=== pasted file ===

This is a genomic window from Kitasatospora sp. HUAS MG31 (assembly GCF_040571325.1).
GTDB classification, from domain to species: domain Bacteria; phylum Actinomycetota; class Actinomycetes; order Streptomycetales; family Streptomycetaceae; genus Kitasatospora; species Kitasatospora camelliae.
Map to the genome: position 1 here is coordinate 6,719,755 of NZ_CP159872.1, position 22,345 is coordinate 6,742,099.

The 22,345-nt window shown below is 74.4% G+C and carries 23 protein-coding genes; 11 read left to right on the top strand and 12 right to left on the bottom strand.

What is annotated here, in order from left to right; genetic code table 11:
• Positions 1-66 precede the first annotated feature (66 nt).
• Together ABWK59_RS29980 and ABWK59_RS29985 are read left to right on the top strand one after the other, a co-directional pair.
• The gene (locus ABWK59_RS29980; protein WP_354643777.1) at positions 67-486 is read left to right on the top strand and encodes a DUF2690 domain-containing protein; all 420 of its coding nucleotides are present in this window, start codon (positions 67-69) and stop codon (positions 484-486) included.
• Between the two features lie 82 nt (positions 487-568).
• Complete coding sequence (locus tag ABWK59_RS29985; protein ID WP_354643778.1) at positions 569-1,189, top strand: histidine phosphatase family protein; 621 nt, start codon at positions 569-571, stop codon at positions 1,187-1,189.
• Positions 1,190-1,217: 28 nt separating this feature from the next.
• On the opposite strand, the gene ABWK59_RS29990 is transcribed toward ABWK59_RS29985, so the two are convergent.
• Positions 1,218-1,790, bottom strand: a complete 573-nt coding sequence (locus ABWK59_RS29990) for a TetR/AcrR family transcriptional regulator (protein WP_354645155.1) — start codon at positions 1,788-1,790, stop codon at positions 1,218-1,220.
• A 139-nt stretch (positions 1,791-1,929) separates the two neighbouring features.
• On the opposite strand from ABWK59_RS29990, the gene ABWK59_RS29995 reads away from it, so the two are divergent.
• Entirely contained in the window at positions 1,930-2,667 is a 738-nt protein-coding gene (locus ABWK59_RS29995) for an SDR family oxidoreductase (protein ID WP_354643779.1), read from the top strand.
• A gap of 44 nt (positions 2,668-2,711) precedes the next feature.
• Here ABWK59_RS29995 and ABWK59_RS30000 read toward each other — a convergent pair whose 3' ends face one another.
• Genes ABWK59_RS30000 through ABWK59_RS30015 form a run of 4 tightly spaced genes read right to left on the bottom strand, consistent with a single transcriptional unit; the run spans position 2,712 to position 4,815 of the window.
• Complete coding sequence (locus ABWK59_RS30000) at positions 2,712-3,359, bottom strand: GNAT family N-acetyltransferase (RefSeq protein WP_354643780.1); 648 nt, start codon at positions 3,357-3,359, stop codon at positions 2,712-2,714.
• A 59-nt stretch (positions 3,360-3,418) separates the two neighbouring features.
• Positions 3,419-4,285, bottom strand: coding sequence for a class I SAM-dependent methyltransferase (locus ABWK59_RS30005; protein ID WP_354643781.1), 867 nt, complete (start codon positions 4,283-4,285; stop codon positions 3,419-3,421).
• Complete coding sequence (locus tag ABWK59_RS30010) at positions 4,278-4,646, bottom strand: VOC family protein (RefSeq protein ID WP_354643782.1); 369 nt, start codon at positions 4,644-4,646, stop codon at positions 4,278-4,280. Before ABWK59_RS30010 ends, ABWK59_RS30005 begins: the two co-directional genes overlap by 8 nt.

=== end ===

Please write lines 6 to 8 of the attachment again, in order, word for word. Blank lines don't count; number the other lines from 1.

• Positions 1-66 precede the first annotated feature (66 nt).
• Together ABWK59_RS29980 and ABWK59_RS29985 are read left to right on the top strand one after the other, a co-directional pair.
• The gene (locus ABWK59_RS29980; protein WP_354643777.1) at positions 67-486 is read left to right on the top strand and encodes a DUF2690 domain-containing protein; all 420 of its coding nucleotides are present in this window, start codon (positions 67-69) and stop codon (positions 484-486) included.